• Passwords are easy to understand.  Users are familiar with them. Security professionals understand them.  Auditors recognize them.  They’re the devil we know.
  • Passwords are easy to implement (although not always easy to implement well).  Most existing software systems have some support for password authentication.
  • Passwords are (sometimes) easy for users to use.  (long, complex passwords and handheld devices notwithstanding)

If we’re to escape from the password “box” we’ve been in for decades, we’ll need to find alternatives that can solve the problems inherent in password use — that provide enhanced security without enhanced user complexity, avoid the cloning and cracking problems that passwords typically exhibit, and defeat password reuse without undermining ease of use.  They’ll need to provide similar advantages to those passwords offer — ease of use and implementation, clarity and understandability, and portability.

Passwordless Authentication Models

Enter modern “passwordless authentication” mechanisms.  Passwordless authentication is essentially what it sounds like — user authentication that doesn’t rely on memorized passwords to establish the user’s authenticity.  

We’ve actually had early models of passwordless authentication for quite some time.  X.509 certificate-based authentication during TLS and SSL handshakes has been around for well over a decade;  SSH private key authentication has been around nearly as long.  Both of these amount to a kind of passwordless authentication — using public/private key pairs, they allow systems to authenticate to one another (either on their own or on behalf of their users) without using passwords.  They have failed to fully supplant password-based authentication mechanisms for user authentication for a variety of reasons, mostly having to do with convenience and ease of understanding.

More modern passwordless authentication mechanisms take advantage of some of the same underlying technology that earlier passwordless authentication strategies use, but they add features and capabilities that make them more portable, more secure, and easier to use.

At their heart, modern passwordless authentication mechanisms still depend on strong cryptography, but instead of relying solely or primarily on memorized shared secrets, they rely on other factors to achieve authentication.  If you’ve worked with multi-factor authentication, you’ve probably encountered the basic three-factor model for authentication, in which authentication can be accomplished using one or more of three “factors”:

  • Something you know (a password, a passphrase, the answer to a question)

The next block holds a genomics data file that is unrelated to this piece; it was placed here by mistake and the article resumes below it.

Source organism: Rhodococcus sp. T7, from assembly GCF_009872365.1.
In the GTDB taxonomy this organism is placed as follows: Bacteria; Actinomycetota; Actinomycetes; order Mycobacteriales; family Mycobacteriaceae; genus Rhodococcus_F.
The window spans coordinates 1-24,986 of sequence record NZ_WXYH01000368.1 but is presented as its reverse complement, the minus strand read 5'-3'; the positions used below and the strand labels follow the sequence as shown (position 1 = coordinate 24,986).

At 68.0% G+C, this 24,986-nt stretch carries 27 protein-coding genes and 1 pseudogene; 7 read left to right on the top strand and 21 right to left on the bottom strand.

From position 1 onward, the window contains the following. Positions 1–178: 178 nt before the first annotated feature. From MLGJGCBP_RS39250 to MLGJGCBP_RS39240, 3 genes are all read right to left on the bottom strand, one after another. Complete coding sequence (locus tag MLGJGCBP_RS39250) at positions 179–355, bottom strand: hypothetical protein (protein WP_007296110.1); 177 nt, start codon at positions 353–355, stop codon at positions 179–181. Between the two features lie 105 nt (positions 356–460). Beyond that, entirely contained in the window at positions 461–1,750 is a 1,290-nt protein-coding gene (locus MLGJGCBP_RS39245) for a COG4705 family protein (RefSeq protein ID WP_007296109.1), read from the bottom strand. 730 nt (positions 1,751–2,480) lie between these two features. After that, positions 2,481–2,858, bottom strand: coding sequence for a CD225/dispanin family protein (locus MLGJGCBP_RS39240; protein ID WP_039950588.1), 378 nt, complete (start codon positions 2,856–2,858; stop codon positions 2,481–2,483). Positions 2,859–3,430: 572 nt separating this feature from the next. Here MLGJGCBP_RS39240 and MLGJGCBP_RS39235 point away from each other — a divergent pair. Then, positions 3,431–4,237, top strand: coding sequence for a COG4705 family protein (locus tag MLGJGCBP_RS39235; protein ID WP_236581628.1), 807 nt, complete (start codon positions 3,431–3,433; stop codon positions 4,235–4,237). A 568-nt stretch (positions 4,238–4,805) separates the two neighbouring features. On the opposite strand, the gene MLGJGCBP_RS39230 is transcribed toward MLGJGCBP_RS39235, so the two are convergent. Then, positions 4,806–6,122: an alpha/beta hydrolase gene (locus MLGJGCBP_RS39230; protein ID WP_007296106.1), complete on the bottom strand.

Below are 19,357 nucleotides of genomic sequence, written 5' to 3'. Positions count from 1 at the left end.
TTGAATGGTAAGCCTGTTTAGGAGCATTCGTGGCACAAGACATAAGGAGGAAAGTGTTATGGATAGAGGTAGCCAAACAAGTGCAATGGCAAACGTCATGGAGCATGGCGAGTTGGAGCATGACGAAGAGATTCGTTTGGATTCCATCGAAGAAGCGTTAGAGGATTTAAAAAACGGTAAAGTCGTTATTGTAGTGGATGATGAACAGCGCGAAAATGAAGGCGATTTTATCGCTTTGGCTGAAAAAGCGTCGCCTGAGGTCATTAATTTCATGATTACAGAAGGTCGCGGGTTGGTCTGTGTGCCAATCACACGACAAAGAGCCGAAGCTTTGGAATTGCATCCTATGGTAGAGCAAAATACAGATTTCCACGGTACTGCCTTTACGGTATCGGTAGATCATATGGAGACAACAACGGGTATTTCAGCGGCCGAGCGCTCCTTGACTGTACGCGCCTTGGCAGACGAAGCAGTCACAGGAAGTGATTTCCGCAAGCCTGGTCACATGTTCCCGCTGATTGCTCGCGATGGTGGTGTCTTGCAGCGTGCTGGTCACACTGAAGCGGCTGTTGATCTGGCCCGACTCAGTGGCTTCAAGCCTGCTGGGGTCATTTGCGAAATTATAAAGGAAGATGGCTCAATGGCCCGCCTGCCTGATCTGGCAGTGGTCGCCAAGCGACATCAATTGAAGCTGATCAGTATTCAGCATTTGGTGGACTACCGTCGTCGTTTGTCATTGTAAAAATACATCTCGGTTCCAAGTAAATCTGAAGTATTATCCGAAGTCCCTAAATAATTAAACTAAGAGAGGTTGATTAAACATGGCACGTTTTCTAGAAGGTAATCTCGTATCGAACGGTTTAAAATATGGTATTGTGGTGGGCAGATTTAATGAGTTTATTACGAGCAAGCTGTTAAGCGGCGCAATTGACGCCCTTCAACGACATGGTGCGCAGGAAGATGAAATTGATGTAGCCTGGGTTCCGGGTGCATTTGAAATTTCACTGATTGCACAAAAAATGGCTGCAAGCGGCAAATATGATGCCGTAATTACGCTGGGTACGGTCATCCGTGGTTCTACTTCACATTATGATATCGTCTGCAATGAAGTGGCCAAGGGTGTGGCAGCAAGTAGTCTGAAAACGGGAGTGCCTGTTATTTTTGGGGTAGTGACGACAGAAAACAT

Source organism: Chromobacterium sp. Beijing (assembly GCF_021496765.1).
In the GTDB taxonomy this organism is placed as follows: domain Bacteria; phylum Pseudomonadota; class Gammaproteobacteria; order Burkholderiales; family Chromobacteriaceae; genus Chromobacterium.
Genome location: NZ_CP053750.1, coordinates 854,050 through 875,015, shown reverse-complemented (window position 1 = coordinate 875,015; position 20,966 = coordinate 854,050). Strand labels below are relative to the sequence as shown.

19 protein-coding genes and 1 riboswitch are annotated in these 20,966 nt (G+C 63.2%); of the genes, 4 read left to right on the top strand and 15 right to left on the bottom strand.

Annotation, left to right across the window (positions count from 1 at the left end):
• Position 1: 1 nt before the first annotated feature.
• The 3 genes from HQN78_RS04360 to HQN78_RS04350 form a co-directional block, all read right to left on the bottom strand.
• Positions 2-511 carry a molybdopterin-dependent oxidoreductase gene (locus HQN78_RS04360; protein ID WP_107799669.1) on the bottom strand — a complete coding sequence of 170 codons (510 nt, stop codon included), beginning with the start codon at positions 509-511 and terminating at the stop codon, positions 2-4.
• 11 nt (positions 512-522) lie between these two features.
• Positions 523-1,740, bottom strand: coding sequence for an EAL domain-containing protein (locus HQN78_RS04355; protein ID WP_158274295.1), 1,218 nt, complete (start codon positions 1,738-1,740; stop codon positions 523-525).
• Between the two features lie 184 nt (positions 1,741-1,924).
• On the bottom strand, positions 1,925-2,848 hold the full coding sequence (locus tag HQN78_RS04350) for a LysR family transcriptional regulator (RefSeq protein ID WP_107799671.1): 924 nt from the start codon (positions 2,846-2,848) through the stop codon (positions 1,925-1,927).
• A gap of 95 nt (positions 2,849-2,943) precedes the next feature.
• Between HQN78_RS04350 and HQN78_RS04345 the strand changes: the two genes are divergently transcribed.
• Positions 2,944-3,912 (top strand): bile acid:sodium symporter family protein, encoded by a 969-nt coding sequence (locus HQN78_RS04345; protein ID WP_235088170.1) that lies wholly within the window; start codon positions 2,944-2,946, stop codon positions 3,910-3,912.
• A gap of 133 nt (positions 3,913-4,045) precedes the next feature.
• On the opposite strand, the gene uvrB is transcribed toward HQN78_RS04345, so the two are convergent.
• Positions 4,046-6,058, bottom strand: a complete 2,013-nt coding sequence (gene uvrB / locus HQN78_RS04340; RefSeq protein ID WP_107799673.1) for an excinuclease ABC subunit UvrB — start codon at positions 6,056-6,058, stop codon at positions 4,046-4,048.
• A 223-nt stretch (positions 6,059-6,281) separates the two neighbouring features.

• Something you have (a device, typically with some cryptographic token to uniquely identify it)
  • Something you are (biometric factors — what you look like, how your voice sounds, how the whorls of your fingerprint are arranged)

Traditionally, authentication has relied heavily on the “something you know” factor (passwords), and occasionally employed one of the other factors (typically “something you have”) to implement two-factor authentication. 

With the proliferation of intelligent devices with significant computing power and interactive hardware — finger print readers, cameras, etc. — it’s become feasible to consider using the latter two factors — “something you have” and “something you are” to achieve strong authentication without the use of passwords.  In essence, this is the story of modern passwordless authentication mechanisms. 

A Look at Implementations 

Various implementations are available today for passwordless authentication.  Some apply in local contexts — if you’ve ever used TouchID or facial recognition to unlock an iPhone or used a gesture or scribbled pattern to unlock an Android phone, you’ve used a kind of local passwordless authentication,  In these cases, the traditional password authentication approach (often using a terrifically weak 4- or 5-digit “pin” as the password) has been replaced by a non-password-based mechanism.

These local authentication mechanisms are all well and good — they’re convenient and they enhance security over simple PIN solutions — but they’re only useful for unlocking individual devices.  What about extending passwordless authentication to web applications and client-server environments?

In the last 12-18 months, we’ve seen the development of a number of passwordless authentication mechanisms, both proprietary and open standards based.  Major cloud providers, including Google, Microsoft, Apple,  and Amazon, have all announced passwordless authentication mechanisms for some or all of their services.  For the most part, these solutions have been internal to their respective ecosystems and somewhat proprietary.  Simultaneously, an open standard for passwordless authentication — FIDO2 — has been ratified by the W3C.

FIDO2 and WebAuthn

FIDO2 encompasses two broad protocol standards — WebAuthn (which standardizes a passwordless protocol for web browsers to authenticate their users to web applications across a network) and CTAP (the “Client to Authenticator Protocol”, which standardizes a mechanism for devices like mobile phones and OTP tokens to communicate with clients).